Job laments that his last days, which are only a few, are fleeting and so full of trouble. He wonders again why God would watch over such a rotten (13:28) and unclean thing (14:4) as mankind. He affirms that man's days are numbered by God; He is in control of every person's life-span. Since God knows Job's appointed time of death, Job wishes that God would remove His wrath from him so he might have some rest before his life is over (14:6).
Just as there was a limited knowledge of God in Job's day, there was also a limited knowledge of life after death. They were unaware of God's later revelations which made it more clear in New Testament times. Job believed that after death there was a type of existence in Sheol (a place of darkness for both the good and the bad), but this was not thought of as "life." Job expressed his sadness and despair that man had no hope, unlike a tree that appears to be dead but will sprout anew "at the scent of water" on its roots (14:9). Then Job began to ponder the question of death more deeply. Was there really no hope for life after death? Job asked God to hide and protect him in Sheol until His wrath had passed. Then he longed for God to remember him (14:13), that there might be a change in him (14:14b) and that God would find pleasure in him (the work of His hands), so that they might commune together (14:15).
Job's thinking and logic came from a heart of deep despair and a life full of many trials, a life which he felt was hopeless. Not only was Job's life of turmoil a mystery to him but so was death; it was dreadful and fearful, so he longed for God's comfort. Even in New Testament times, death was considered to be like a defeat by an enemy, (1 Corinthians 15:26, 51-55).
Job's question about man living after death was not answered until centuries later by Jesus Christ: "I am the resurrection and the life, He who believes in Me, though he may die, he shall live. And whoever lives and believes in Me shall never die" (John 11:25-26). In Jesus we have the hope of glory, security, and assurance. He brings light in the midst of darkness (2 Timothy 1:10). Through Him we can have a more glorious life and eternal fellowship with God. Only He who created life can also give life (John 1:3-5), and since He is alive, we who believe in Him have the assurance that we will live with Him (John 14:19).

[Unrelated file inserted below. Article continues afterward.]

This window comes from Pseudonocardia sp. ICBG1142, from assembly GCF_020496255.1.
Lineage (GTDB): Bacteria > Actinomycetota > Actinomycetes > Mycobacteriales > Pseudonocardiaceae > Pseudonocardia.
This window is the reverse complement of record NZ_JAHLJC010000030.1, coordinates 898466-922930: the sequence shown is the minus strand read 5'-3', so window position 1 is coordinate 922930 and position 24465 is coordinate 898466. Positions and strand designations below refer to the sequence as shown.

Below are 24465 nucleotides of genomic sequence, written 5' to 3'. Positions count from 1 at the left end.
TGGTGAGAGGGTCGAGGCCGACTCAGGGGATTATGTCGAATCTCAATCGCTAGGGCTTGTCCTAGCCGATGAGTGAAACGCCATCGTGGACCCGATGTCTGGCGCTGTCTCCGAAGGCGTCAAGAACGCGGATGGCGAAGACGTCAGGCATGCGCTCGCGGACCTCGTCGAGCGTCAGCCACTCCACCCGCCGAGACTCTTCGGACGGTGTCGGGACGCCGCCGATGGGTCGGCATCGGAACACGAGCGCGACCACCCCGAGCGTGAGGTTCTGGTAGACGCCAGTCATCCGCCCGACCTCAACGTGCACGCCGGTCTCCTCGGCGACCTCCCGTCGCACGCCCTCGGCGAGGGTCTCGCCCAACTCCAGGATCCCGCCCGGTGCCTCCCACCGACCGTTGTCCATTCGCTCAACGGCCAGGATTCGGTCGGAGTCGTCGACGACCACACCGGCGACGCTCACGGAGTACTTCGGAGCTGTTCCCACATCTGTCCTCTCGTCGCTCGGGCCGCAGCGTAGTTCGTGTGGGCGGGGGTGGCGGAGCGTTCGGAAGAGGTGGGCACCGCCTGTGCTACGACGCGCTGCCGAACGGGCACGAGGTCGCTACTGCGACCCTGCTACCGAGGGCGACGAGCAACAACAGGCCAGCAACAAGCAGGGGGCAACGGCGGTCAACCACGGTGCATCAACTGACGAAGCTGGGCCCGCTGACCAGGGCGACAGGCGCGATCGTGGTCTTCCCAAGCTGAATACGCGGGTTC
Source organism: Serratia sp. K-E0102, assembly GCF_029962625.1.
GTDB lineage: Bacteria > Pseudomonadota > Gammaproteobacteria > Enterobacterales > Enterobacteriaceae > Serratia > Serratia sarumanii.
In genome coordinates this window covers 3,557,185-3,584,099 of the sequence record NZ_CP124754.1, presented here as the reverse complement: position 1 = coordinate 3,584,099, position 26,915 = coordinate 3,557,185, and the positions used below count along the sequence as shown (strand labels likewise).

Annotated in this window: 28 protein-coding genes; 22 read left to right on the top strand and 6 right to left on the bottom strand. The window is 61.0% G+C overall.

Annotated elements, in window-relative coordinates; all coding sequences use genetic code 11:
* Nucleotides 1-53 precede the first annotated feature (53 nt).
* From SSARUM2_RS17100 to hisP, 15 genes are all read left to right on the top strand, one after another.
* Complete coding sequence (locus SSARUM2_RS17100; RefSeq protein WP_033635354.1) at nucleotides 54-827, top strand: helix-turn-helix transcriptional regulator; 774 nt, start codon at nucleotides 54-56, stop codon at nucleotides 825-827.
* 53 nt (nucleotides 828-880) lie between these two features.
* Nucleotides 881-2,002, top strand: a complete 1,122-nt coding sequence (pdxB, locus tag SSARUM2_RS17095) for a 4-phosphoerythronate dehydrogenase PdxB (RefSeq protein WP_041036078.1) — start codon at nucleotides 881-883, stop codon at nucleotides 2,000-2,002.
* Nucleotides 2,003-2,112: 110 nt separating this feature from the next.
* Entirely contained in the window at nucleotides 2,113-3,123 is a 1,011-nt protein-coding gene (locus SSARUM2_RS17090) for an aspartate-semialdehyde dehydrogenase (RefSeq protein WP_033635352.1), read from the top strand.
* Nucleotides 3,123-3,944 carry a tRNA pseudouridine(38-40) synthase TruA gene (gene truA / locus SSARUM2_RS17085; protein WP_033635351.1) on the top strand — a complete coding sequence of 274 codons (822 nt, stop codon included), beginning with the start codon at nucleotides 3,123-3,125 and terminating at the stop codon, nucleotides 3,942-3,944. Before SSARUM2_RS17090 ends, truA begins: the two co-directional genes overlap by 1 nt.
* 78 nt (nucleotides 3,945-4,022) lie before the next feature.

If Job had understood eternal life, then he would have realized how very short life on earth was, and how temporal his trials were. Even if one lives to be 969, like Methuselah (Genesis 5:27), it is still a short time compared to eternity. Job, however, needed God's compassion while he still lived, and he could not understand the severity of God which was destroying any hope he might have had (14:19b).
Eliphaz's second speech was not as friendly as his first. He was frustrated by Job's persistent plea of innocence and rejection of their theological interpretation of events. Eliphaz insinuated that Job was both unwise and proud, and that his speeches were useless. A more serious charge against Job was that he was a heretic who would not only harm himself but others by his erroneous views of God which would lead to the depreciation of the fear of God, and thus undermine prayer to God (15:4).
Eliphaz had formerly believed Job was sincere but sincerely wrong. Now, since he has heard Job's speeches, he believes Job has presumptuously chosen iniquity and turned his spirit against God (15:13). But since Eliphaz does not have proof, he says Job's words testify against him (15:6).
Eliphaz rebuked Job's justification and claims to innocence by emphasizing the total depravity of man, and once again he strongly proposes the orthodox theory, based upon his own observation and tradition, that God only punishes the wicked and the righteous receive only blessings. Since Job had asserted that God allows the wicked to prosper (12:6), Eliphaz responded by saying that their prosperity was only temporal, and the rest of their days (including Job) would be lived out in darkness and futility (15:21-22, 29-31). Both Job and Eliphaz were concentrating on the present life, since they did not see as God sees. Yes, it is true that God punishes sin, but often it is only visible in the life hereafter.